27. Learn To Clean and Repair Clothes
There are tons of great DIY stain removal recipes online for nearly any kind of stain. Similarly, you can find free YouTube videos on how to sew/repair nearly anything. Instead of tossing out clothes that are stained or ripped, try to salvage them before replacing them. In a similar spirit, don’t shy away from buying thrifty finds because of a small tear or stain. Instead, buy it and learn to fix it yourself!
28. Cut Your Own Hair/Nails (or Pay Students)
If you spend a few bucks on a haircut every month or if you’re going out to get your nails done regularly, consider learning how to do it yourself instead. Alternatively, find a family member or friend who would be willing to learn how to cut hair or do nails with you. Then, you can help each for free.
Another cheap way to get a haircut or manicure is by finding a local beauty school. Most of these schools require students to get practice with cutting hair or doing nails and you can often book an appointment for free or at a very discounted rate!
Clever and Unusual Ways To Save on Entertainment
It’s so easy to accidentally overspend on entertainment. Obviously, skipping the hottest concert of the year in exchange for a local band playing for free at the park would be a huge relief to your wallet. On a smaller scale, utilizing your local library can be a great way to save on books, games and more. For a few more ways to spend your time while sparing your cash, consider the following tips.
29. Choose a Free/Inexpensive Hobby
Not all hobbies have to be as expensive as collecting cars or traveling. There are tons of ways to fill your time without spending a lot of money.
Consider one of these free hobbies:
- Reading (find free ebooks or audiobooks online)
- Writing (find free prompts online)
- Learning a new skill or language (free online courses)
There are so many free resources online now that you can easily pick up a new hobby for very little money. A couple of years ago, I taught myself to crochet by watching free YouTube videos. Now, I hunt for deals on yarn, stock up, and spend hours a week making free patterns I find online! I’ve also started studying a foreign language with free online resources and a cheap textbook. These are great ways for you (and/or your kids) to spend your time and not your money.
30. Revisit Old Projects or Games
Another clever way to save money is by finishing old projects that you already have the materials for but never used. If you’ve ever lost motivation on a small renovation or an old craft project, consider picking it back up instead of looking for something new to do.
If you or your kids have any video games that you’ve never beat, that’s another great source of free entertainment. Even if you’ve “won” the game, there are often hidden levels, coins or achievements you can try to unlock, which is a great way to extend the life of a game. Alternatively, you can find a great collection of free games online.
31. Quit Bad Habits
Bad habits can quickly cost us a lot including our money and our health. If you use tobacco products or drink alcohol, you can save a lot by quitting. Even eating out or swinging by Starbucks regularly can be a bad habit. Instead, find less-expensive, less-damaging ways to spend your time and the money will save itself. For example, invite some friends over for the evening to grill out or play games and skip the drinks.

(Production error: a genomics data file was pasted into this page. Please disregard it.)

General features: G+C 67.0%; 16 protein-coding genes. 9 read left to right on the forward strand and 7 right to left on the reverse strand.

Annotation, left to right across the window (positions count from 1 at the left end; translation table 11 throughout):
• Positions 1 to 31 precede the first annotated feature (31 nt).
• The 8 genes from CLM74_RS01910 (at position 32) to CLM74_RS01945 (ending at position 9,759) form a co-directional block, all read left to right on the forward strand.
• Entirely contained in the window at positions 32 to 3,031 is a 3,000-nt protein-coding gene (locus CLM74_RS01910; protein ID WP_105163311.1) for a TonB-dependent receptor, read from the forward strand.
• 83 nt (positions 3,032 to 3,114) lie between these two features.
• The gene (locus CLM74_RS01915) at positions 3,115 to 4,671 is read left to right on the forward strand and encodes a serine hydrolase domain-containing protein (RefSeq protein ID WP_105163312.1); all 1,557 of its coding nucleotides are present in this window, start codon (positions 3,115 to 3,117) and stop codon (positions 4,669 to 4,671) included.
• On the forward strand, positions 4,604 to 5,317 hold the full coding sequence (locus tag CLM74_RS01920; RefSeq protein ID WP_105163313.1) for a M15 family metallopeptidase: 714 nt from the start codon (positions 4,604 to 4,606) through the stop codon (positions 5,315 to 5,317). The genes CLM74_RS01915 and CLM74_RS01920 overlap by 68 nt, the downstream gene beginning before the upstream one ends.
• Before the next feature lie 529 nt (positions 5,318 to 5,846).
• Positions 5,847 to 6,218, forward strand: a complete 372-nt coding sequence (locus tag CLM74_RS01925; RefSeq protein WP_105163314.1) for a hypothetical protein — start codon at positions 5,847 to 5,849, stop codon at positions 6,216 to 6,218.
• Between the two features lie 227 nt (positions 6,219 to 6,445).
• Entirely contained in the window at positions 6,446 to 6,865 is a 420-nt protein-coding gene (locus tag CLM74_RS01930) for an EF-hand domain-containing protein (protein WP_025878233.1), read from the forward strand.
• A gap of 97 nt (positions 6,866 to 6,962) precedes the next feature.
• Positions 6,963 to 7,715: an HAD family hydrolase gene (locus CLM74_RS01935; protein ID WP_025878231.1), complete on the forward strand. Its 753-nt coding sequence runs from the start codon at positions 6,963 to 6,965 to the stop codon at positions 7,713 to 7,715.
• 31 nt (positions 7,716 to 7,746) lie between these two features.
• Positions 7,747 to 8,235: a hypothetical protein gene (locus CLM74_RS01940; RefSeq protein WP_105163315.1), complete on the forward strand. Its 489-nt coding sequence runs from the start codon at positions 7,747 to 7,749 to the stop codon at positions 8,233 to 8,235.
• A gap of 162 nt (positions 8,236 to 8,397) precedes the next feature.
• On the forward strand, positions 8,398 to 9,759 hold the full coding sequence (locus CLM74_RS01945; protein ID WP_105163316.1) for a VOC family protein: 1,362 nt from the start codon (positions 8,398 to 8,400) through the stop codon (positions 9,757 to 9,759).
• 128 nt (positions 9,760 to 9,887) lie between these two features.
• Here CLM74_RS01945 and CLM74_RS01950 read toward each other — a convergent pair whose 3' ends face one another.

32. Bring Your Own Water/Snacks
This is a simple tip that’s often easy to forget. Before you leave the house, pack a bottle of water (or two) and a light snack. This is a great way to prevent overpaying for bottled water or picking up a snack at the counter when you’re out.
33. Listen to Financial Podcasts
Listening to a financial podcast won’t necessarily save you money on the spot, but the information you’ll learn while listening can help you make the best financial decisions over time.
You probably already know that you can listen to Clark’s podcast on your favorite podcast app and device, but there are countless other podcasts that offer both ideas and inspiration to keep you on the financial straight and narrow. Next time you’re in the car or going for a walk, find an informative podcast that you enjoy listening to for entertainment.
34. Go Camping
If you’re looking for a more active source of entertainment that isn’t going to break the bank, try camping when the weather is good. Many states allow rural camping for free where you can stay in your car or a tent. Rural camping can be a bit extreme for some people (don’t expect to find a toilet in the woods) but it can actually be a really fun way to spend a night away from home without paying for an expensive hotel.
35. Practice Gratitude
This last tip is simple, but it can be very effective: Practice gratitude. The best way to save money is by not spending the money you have. When you take the time to appreciate what you have, you realize you likely don’t need much else.
The next time you catch yourself wanting to book a big trip, go shopping or spend money in any way, pause instead to ask yourself whether you actually need to. Make a habit of listing three things you’re grateful for every day instead of adding to your list of things to buy or do.
What are your most strange or unusual ways to save money? Let us know in our Clark.com Community!